Tuesday, February 24, 2009

Trimble Outdoor's Allsport GPS for Blackberry

A few months back I downloaded a new app for my Blackberry.  Called Allsport GPS, it's from Trimble Outdoor, the well-known GPS manufacturer.

I'd hoped to use it as a training monitor for road riding.  In theory you would let it snyc with the satellites, then hit the "Start" button and ride.  After you finish the ride, you hit "Stop," and it uploads your workout to a private website.  The software promised to record an exact replica of the trip in map form compatible with Google maps and Goodle Earth.  It would also record speed, distance, and altitude moment by moment for the ride.  All for about $50 a year!  With this I could forgo the expensive bike mounted computers and just keep my current Vetta.  I always take my phone with me anyway, so it was a no brainer to at least try it out.  

For the first few months I had difficulty getting it to sync tot he satellites.  Trimble support was fast, but never got to the bottom of the problem.  So I went frustrated last season.  Then this January my Blackberry broke and I got a new one.  Low and behold... the thing suddenly works.

I'll probably do a better review at some point, but wanted to report this right away.  I rode 30 miles around Bozeman today and Allsport logged the entire journey perfectly. ... well almost.  It clocked me doing 55 miles per hour at one point.  I'm thinking that's not quite right.

Anyway, take a peek.

Wednesday, February 18, 2009

Road Ride in Bozeman February 2009

My friend John Friedrich took me on a great early spring road ride around the north end of Bozeman on Tuesday.
We pushed about 30 miles into the rolling foothills of the Bridger Mountains. The tour took us through rambling ranches and horse farms skirting the hills.

We each took our fixed gear bikes: John his Specialized Langster with a 42x16 set up, and me with my Fausto-Coppi set at 42x15. We had a ball on a beautiful spring day.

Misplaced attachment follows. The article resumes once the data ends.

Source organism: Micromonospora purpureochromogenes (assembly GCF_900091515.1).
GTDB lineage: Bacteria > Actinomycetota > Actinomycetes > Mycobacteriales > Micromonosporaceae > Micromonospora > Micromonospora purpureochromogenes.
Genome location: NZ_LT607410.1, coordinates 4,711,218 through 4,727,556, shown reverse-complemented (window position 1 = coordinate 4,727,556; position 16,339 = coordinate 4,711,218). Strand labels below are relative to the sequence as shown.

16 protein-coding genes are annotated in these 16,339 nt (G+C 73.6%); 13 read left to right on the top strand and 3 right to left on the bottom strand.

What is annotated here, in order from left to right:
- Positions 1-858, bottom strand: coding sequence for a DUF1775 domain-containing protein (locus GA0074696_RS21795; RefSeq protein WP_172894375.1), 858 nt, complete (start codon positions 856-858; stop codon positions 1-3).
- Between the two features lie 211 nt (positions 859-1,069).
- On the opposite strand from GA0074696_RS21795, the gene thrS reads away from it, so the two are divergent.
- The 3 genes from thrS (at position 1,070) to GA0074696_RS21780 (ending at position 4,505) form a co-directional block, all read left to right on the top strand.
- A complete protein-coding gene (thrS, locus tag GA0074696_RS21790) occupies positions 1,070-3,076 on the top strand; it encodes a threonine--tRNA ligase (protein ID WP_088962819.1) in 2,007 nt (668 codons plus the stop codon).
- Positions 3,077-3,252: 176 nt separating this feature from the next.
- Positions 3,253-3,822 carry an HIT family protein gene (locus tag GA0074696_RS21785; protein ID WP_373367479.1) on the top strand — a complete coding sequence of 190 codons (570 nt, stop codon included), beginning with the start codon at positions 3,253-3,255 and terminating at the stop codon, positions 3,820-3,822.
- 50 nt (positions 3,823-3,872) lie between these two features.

It started with a last minute message from John on my Blackberry and ended as any reasonable people would, on the bar top of a local watering hole.

In the middle, John schooled me on our first uphill challenge, then I finally caught up. In the process of tracking him down I screamed by a poor stunned dude on a geared thing. Vroom, vroom! Most of the ride was level, or gradually up/down. The scenery was spectacular.

See the Trimble Allsport GPS map of the ride here:

And be sure to catch the quick video of the ride at the bottom of the page.

Thursday, February 12, 2009

Shipping The Coppi

I year or so ago I took my sweet all-steel Italian road racing machine and sent it off to Steve Bilenky at Bilenky Cycleworks in Pennsylvania. Steve and his crew installed S&S couplings and matched the original paint perfectly. The cutting and brazing burns the paint so they have to do a very difficult color-on-color match.

The bike came back from Bilenky in two boxes. One with the frame, the other with the new S&S designed plastic shipping box. Inside the box were a full set of custom sewn tube protectors. These are cordura nylon sleeves with Velcro closures that cover every exposed tube on the bike.

Also in the case were a set of four white pvc compression members. These are cut to exactly the interior dimension of the case height. You put them inside and they help provide support for compression impacts to the side of the case.

Lastly, and most importanly, there was a custom spanner wrench to tighten or loosen the S&S couplings. The couplings themselves are worth mentioning. They're aircraft grade stainless steel milled to exacting precision. Turning the couplings provides a satisfying confidence in their strength.

Anyway.... go to www.sandsmachine.com/ for more information. You'll also find a link there to Steve Bilenky's shop. He's the master at this. Many frame builders around the country send him their bikes to retro-fit couplings. He's that good! http://www.bilenky.com/Menu.html

Check out the six minute video of the whole process of taking down the bike and stuffing it all into the box.